Photo: Rep. McGovern Says It's Time for U.S. to Drop Cuba from Terror List
The United States should remove Cuba from its list of countries that sponsor terrorism as a gesture of goodwill so that progress can be made on a broad range of matters of bilateral interest, political and academic leaders said on Thursday.
“There is no evidence that Cuba is sponsoring terrorist groups,” Rep. Jim McGovern (D-Mass.) said during a forum organized by the Washington Office on Latin America.
McGovern, who recently met for more than two hours with Cuban President Raul Castro, on Thursday urged the Barack Obama administration to seize the moment to improve relations with Cuba.
When asked by Efe about how many Democrats and Republicans in Congress support that request, McGovern said that there is a “growing consensus” and that “if there were a secret vote, it would be overwhelming” in terms of its support for removing Cuba from the list.
Also speaking at the WOLA event was Wayne Smith, former Chief of Mission at the U.S. Interests Section in Cuba, who said that the United States is the one who is “isolated” in the international community because of its measures against the island.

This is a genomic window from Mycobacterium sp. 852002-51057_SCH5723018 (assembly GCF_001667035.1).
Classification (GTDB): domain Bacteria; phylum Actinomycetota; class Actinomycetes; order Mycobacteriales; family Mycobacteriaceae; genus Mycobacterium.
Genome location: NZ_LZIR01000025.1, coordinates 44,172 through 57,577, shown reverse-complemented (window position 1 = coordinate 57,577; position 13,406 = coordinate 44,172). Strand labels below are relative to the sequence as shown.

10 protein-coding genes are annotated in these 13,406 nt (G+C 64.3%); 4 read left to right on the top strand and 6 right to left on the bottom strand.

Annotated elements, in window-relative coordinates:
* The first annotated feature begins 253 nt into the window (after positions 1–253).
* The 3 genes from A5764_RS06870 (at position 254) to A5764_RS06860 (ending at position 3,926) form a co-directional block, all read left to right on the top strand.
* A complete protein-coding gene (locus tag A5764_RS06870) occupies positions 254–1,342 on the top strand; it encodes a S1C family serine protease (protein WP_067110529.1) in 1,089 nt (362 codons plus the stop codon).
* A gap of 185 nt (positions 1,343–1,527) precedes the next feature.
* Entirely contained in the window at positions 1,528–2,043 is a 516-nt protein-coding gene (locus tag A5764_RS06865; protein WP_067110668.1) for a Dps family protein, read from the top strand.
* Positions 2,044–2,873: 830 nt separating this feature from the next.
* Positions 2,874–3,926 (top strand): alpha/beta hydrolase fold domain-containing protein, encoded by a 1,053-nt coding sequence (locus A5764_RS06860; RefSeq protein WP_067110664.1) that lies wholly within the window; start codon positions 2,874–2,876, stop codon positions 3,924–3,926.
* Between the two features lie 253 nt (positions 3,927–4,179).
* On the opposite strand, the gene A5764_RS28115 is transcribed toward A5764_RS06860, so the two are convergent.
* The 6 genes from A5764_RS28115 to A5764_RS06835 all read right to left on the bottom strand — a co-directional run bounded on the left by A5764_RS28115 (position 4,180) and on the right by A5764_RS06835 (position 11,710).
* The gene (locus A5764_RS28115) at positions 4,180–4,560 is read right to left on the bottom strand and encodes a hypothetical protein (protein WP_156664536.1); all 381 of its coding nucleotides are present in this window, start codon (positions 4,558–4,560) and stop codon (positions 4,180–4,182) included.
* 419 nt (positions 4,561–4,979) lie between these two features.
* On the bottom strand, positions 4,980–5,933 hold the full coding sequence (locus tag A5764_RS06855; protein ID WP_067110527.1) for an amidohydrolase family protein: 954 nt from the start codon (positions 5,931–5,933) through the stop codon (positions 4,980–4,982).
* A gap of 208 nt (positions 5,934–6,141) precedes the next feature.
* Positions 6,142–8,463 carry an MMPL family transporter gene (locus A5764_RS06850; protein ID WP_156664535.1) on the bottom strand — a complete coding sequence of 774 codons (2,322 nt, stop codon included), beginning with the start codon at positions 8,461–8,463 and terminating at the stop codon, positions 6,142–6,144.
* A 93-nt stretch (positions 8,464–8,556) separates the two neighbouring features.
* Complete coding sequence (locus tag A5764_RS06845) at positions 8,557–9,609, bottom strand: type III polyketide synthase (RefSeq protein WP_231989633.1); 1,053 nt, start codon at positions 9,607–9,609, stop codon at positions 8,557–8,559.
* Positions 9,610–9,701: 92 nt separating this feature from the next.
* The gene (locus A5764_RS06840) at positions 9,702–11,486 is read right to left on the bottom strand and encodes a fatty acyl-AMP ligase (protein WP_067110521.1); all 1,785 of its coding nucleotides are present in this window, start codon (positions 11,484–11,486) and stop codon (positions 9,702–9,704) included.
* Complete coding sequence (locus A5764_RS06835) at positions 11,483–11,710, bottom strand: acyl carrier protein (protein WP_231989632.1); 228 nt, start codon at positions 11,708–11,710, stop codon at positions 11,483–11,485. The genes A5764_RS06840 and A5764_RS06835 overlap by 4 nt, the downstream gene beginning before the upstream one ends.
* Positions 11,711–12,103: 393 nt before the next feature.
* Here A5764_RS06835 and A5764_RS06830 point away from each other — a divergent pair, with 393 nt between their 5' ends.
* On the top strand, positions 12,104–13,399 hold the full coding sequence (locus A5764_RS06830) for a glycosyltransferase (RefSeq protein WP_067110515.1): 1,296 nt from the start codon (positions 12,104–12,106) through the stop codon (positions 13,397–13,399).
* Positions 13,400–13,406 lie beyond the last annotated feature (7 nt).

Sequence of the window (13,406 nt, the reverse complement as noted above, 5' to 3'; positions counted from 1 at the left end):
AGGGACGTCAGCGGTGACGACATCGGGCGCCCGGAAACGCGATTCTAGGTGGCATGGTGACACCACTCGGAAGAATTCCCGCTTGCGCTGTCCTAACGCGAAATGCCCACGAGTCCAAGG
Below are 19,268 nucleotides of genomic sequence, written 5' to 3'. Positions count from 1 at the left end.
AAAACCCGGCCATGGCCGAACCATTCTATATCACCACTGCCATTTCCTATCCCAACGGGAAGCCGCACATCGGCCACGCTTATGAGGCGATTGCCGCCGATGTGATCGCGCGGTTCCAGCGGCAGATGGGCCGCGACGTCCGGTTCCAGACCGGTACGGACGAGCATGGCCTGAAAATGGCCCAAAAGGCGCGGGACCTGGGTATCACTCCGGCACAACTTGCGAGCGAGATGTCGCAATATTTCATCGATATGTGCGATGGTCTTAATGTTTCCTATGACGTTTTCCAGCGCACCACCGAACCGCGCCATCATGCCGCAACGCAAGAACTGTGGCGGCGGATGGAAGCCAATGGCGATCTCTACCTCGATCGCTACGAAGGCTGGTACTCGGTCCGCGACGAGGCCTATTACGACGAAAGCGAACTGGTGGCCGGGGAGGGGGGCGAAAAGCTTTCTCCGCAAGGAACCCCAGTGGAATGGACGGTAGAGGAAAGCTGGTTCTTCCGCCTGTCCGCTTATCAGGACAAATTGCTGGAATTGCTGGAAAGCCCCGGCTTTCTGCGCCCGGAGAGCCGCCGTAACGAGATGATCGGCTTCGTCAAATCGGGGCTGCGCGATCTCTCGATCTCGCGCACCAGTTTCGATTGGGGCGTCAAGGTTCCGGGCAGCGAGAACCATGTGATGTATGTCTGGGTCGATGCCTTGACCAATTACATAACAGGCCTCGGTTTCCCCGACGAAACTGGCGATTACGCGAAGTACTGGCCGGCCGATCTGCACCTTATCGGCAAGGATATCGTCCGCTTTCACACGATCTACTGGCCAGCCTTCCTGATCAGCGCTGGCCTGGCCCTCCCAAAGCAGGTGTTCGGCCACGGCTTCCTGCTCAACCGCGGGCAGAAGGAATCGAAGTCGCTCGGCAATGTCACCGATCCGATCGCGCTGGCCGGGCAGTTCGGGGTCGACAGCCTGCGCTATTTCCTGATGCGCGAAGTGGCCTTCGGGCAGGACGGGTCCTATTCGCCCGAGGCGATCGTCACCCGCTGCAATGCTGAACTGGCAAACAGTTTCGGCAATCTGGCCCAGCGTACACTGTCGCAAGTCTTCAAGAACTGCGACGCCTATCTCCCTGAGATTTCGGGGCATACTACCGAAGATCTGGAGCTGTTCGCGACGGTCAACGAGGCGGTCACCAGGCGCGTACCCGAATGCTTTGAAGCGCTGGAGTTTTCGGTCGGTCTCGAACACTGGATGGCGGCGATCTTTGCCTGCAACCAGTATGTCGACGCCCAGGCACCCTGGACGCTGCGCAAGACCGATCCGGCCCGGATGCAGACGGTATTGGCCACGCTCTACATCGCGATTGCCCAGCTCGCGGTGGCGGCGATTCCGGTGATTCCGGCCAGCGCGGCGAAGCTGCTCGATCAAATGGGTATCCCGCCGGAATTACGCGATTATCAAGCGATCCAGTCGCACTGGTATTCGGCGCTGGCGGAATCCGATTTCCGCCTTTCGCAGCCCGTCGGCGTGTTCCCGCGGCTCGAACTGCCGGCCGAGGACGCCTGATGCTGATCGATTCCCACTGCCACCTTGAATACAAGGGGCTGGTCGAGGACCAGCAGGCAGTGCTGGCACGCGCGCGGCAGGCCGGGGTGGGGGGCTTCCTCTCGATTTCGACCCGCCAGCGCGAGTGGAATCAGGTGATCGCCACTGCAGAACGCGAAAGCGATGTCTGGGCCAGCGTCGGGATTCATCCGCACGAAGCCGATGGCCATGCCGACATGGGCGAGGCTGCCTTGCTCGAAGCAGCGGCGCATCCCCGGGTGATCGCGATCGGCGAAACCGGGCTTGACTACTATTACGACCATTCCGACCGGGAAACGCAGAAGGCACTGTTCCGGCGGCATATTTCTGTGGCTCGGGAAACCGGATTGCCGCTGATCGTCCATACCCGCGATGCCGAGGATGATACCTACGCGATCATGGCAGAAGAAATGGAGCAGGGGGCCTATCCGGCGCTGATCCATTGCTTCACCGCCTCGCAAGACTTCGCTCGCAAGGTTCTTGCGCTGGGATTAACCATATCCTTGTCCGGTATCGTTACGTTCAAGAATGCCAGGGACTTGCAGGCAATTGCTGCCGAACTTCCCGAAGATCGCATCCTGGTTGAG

Ambassador Anthony Quainton, who was involved in Cuba’s original designation as a State Sponsor of Terrorism, said that “the time has come, for our mutual interests, to remove Cuba from the list.”
The U.S. government included Cuba on the list in 1982, arguing that Havana supported insurgent groups in the Americas.
In its latest annual report, the State Department once again accused Cuba of harboring members of “terrorist” groups like Colombia’s FARC or Spain’s ETA, as well as fugitives sought by U.S. law enforcement.
McGovern pointed out Thursday that Bogota, Washington’s closest ally in the hemisphere, appreciates Cuba’s “constructive role” as the host country for the Colombian government’s peace talks with the FARC.